Is it possible to build muscle and train for a marathon at the same time? Today we are going to explore the subtle art of hybrid training with 8 tips for balancing bodybuilding and endurance training.
For those that have taken the fitness pill, it’s difficult to separate goals and focus on one thing at a time.
We all want to be the strongest, leanest, fastest, and fittest, but is it really possible to achieve a mixture of contrasting goals that do not complement each other?
In terms of endurance and bodybuilding, you won’t see two goals on two ends of the fitness spectrum.
One is focused on short, intensive movement patterns, whilst the other is a steady-state cardiovascular exercise that requires you to clock up lots of mileage.
The truth is that both goals can be accomplished at the same, albeit with a few caveats that we’ll explore.
Follow these 8 hybrid training tips and smash your muscle and stamina goals out of the park.
1. Define Your Goals And Prioritize Between A Primary And Secondary Focus
This is the most important step and without this, you’re going to run the risk of failing at both goals.
What you need to do is define which goal you are going to focus on, and which goal is going to be placed on maintenance.
As long as you have one primary focus, whilst the other is maintained, you’ll be able to train for both disciplines. Without this, you’re going to get nowhere at both of our goals.
Trying to compete in a bodybuilding contest and training for a marathon at the same time is not a good idea.
However, training for a photo shoot and trying to improve your 10km time is achievable.
Be honest with what you can complete and find solace that sometimes maintaining is better than nothing.
2. Stay On Top Of Your Calories
As an athlete that commits to both resistance training and endurance training, you must stay on top of your daily calorie intake.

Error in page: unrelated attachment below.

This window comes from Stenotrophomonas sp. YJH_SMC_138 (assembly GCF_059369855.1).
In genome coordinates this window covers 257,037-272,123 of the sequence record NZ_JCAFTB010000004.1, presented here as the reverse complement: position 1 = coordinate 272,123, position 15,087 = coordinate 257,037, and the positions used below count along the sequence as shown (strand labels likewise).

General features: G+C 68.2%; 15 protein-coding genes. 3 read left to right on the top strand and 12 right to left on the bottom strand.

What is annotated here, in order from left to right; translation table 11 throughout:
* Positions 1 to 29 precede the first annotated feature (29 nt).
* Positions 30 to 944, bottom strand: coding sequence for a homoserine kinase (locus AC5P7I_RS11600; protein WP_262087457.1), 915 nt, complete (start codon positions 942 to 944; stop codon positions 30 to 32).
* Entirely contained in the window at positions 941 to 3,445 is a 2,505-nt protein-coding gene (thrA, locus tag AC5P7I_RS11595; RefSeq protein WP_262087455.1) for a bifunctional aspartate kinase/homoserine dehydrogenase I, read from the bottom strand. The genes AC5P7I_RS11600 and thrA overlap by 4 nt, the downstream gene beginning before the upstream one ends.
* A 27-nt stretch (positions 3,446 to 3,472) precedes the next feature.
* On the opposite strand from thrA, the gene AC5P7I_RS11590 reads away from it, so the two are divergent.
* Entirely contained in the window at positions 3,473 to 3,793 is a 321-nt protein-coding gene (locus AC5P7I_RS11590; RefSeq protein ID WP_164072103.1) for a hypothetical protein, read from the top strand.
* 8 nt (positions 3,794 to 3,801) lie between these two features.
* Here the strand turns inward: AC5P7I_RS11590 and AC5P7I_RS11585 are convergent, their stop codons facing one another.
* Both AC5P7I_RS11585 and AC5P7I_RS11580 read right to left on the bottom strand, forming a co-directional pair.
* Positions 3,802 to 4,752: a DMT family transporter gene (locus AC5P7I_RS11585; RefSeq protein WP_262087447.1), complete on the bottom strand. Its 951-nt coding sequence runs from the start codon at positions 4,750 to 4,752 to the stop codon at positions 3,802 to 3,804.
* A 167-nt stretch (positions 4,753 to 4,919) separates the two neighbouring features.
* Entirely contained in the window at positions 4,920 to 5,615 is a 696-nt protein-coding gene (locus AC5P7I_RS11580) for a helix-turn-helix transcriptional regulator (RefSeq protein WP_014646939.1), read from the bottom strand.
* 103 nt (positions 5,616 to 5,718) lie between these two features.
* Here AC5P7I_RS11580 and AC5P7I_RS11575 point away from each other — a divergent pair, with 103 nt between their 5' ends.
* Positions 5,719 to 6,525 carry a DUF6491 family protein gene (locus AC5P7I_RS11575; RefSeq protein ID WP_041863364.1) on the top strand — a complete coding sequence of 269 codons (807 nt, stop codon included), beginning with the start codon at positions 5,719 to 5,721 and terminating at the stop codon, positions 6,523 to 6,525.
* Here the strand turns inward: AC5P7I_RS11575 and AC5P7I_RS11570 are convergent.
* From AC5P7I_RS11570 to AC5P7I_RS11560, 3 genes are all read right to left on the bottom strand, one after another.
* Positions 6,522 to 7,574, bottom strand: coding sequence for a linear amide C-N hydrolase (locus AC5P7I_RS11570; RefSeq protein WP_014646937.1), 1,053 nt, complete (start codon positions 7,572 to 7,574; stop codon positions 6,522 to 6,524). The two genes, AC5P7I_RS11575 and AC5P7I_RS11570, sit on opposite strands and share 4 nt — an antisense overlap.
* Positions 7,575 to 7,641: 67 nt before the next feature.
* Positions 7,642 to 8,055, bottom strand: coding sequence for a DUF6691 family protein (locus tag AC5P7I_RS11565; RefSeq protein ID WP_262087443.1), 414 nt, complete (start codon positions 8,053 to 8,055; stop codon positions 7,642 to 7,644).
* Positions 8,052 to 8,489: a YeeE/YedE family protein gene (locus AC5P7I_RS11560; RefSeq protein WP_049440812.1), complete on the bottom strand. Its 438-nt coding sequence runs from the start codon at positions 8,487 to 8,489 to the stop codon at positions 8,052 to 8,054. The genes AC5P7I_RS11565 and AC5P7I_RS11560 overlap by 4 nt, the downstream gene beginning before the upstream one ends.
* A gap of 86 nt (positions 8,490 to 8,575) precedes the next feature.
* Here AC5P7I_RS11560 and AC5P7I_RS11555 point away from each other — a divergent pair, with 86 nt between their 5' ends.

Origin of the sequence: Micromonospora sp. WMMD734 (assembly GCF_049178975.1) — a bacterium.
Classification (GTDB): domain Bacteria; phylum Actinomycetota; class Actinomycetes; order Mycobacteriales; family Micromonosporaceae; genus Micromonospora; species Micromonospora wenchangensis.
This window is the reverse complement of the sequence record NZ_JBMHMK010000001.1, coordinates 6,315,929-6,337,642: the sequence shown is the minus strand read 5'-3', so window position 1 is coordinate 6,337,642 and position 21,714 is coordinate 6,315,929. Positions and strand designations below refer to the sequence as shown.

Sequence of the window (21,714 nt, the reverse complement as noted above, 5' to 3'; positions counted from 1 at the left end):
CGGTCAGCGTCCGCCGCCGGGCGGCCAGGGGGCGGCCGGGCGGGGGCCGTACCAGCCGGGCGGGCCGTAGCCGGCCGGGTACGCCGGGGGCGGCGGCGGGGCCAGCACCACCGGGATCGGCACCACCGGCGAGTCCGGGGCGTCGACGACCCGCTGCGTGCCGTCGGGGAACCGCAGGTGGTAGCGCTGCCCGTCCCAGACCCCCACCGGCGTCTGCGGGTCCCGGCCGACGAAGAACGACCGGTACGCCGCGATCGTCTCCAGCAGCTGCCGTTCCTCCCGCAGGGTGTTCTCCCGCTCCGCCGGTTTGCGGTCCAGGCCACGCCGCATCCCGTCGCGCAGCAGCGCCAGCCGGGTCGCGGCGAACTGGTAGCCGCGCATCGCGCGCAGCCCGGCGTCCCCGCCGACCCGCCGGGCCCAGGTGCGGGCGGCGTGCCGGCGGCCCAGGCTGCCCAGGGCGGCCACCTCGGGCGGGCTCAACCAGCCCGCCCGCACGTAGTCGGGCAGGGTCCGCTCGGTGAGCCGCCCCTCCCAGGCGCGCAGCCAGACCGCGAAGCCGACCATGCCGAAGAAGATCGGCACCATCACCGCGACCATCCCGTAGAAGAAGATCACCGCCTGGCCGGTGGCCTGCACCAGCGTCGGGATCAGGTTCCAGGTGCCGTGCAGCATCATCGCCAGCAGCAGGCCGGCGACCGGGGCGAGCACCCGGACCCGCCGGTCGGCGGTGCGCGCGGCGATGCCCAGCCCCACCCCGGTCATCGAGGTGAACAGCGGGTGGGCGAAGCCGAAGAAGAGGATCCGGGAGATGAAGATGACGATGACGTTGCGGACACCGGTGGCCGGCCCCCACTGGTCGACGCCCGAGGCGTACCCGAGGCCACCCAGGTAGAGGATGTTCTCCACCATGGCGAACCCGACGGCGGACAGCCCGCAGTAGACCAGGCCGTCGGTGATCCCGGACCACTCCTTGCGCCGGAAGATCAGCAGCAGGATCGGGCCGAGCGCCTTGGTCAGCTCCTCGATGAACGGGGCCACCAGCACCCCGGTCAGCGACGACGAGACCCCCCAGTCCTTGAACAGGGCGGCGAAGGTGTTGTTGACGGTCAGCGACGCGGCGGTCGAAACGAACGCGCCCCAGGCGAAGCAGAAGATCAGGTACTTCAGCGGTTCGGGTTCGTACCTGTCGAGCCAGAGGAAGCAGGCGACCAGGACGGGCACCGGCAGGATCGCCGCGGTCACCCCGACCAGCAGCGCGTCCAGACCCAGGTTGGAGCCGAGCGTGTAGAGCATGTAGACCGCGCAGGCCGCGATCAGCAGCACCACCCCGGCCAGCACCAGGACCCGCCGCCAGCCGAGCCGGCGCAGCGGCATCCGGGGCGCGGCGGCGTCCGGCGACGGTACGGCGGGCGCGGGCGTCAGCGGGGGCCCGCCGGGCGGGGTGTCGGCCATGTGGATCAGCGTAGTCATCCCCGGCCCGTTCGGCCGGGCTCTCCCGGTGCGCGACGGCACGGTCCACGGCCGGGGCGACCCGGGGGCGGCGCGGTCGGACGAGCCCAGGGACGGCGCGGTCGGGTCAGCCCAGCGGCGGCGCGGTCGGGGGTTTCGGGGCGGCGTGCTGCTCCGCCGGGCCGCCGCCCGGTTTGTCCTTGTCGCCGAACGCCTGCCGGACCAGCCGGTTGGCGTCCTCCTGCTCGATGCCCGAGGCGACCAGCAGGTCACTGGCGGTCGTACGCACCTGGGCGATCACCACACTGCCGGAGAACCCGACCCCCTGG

If your calories are too low, you’ll have less energy for your workouts and risk losing muscle mass because your body is using your muscle stores for energy.
And if your calories are too high, you risk carrying around too much weight for your endurance sessions which will dramatically slow you down.
If your goal is to gain muscle, make sure you are in a small calorie surplus of around 5-10% on top of your maintenance calories.
If your goal is to lose weight, then a small 5-10% deficit is recommended. And if you want to improve your stamina and maintain your weight, eat around maintenance calories so that your scale weight stays the same.
3. Resistance Training Frequency
How often should you lift weights if you complete endurance training? This will ultimately depend on your goals (which you should have clearly defined by now, right?)
The exact number will depend on your primary sport, but the goal should remain to improve strength, improve body composition and reduce the risk of injury.
We recommend that you look to train anywhere from 2-4 times per week inside of a strength training block, with the option for this to be reduced to 2-3 times per week during an endurance block.
And the closer you get to an endurance competition, you can taper back your weights to 1-2 times per week
4. Use The Principle Of Specificity
This will revolve around your endurance goals and the type of cardio you do. Bodybuilding is simply a case of progressive overload where you need to increase the amount of weight you lift or rep and sets you complete over a period of time.
For example, if your goal is to cycle for 30 miles nonstop, you’re going to want to commit to lots of cycling over long distances and avoid a lot of short sprint workouts such as high-intensity interval training.